An old dhāraṇī from Xoxxot
The golden leaf seems to be inscribed in what I know as 'transitional Gupta', although being completely ignorant in the field of early Indian palaeography, it could be some other form of Gupta writing. At any rate, it seems quite old, pre-ninth century perhaps, maybe even older. It took some time to figure some characters out and it became quite clear that it is a dhāraṇī. I thought that Iain Sinclair would share my aesthetic bliss in contemplating this little page and sent the pictures to him. He promptly replied throwing some light on the Chinese characters inscribed on the left side of the leaf which he tentatively interpreted with his usual methodical caution as: "the dhāraṇī [for inscribing?] inside the discs and pole[?]" [of a stūpa?]" adding that the pole is probably *yaṣṭi here. He also pointed me to the following texts in the Chinese Canon: T 950, the so-called *Uṣṇīṣacakravartin-tantra and T 1024, the *Raśmivimalaviśuddhaprabhā-dhāraṇī. Since I don't read Chinese and the first work does not appear to have a Tibetan translation, I looked up the second, corresponding to Tōh. 510 and 982. And there it was:
yang mchod rten de'i srog shing gi gsang sngags bshad pa |
oṃ sarba ta thā ga tā vi pu la yaṣṭi | ma ṇi ka na ka rā dza ta | vi pu ṣi ta yaṣṭi dhu ru dhu ru | sa mante bi lo ki te | sa ra sa ra | ma ma sarba pā pa bi sho dha ni | saṃ bo dha ni | pra ba ra yaṣṭi | pa ri ma ṇi duṣṭa hu ru tsi ra ma la bi shuddhe hūṃ hūṃ svā hā |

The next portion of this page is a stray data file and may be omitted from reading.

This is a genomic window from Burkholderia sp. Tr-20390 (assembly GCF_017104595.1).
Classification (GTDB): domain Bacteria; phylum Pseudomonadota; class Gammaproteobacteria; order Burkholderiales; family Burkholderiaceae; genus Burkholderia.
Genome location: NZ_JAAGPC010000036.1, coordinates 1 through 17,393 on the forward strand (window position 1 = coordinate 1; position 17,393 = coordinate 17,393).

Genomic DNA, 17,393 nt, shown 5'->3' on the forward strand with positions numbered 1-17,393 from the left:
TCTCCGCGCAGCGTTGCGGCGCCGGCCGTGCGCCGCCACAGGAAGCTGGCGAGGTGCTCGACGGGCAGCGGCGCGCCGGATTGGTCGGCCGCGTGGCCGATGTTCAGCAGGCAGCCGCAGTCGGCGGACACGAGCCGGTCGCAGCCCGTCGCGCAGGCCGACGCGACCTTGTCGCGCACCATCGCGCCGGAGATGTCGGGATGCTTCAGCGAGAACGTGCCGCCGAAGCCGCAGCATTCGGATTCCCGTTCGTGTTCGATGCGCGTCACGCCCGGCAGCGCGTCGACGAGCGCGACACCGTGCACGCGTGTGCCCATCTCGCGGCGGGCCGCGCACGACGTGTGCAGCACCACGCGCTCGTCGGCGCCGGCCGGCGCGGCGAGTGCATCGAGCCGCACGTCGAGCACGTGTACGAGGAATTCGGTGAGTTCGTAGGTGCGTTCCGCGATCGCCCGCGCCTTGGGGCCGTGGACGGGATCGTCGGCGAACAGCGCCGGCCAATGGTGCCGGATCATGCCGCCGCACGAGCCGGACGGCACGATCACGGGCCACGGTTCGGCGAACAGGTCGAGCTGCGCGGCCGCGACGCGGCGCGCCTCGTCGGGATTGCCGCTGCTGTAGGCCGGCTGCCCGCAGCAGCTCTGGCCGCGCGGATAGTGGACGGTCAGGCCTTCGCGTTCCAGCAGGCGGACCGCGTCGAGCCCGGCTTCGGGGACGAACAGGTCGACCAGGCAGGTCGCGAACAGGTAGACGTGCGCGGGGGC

rigs kyi bu ci nas kyang gsang sngags 'di nan tan du dgu bcu rtsa dgur yi ger bris te | mchod rten gyi srog shing gi ngos bzhir gzhug go ||
Furthermore, [the bhagavān] uttered the spell for/of the 'life-pole' of that stūpa: oṃ sarvatathāgatavipulayaṣṭi maṇikanakarājatavipuṣitayaṣṭi dhuru dhuru samante vilokite sara sara mama sarvapāpaviśodhani saṃbodhani pravarayaṣṭi parimaṇiduṣṭa huru ciramalaviśuddhe hūṃ hūṃ svāhā. "Oh, son of a good family, one should diligently write this mantra ninety-nine times and place it on the four sides [presumably 'wrap it around'] of the 'life-pole'."
Alright, this is one, but where did the other ninety-eight go? If one reads further, there is a directive for small votive stūpas:
yang (12b) gang la la zhig gis 'jim pa las mchod rten chung ngu zhig byas te | de'i nang du gsang sngags 'di dag bcug na yang rin po che sna bdun gyi mchod rten dgu khri dgu stong brtsigs pa dang 'dra'o ||
Furthermore, if some fashion a small stūpa out of clay and place this spell inside, it is as if they had raised ninety-nine thousand stūpas out of the seven precious materials.
What is the point of this whole exercise? Nothing really, except having fun. But is does give us something to think about, namely the incredible bit of luck we have with technology. In the old days this would have looked something like this: Olivér packs up his cases and comes home next August (2 months journey); then develops his pictures realizing that some of them are blurred (a week); sends them to me (a week); with my customary laziness I do nothing about it (1 month); then he reminds me of some pictures he developed for my use (1 day); I rummage through the ever growing pile on my desk to find them (1 day); realize I don't know Chinese (1/2 minute); send them to Iain for consultation (2 weeks in the mail); Iain browses the Chinese Canon (days?) and finds the reference; sends it back (2 weeks); I look it up in the Tibetan Canon (days...) and put together this short note (pfff, weeks).
- Olivér "Erdeni-yin sang" Kápolnás maintains a site in Hungarian about rare Mongolian manuscripts and inscriptions.
- Iain "Jinajik" Sinclair maintains the Vajrayāna studies news blog .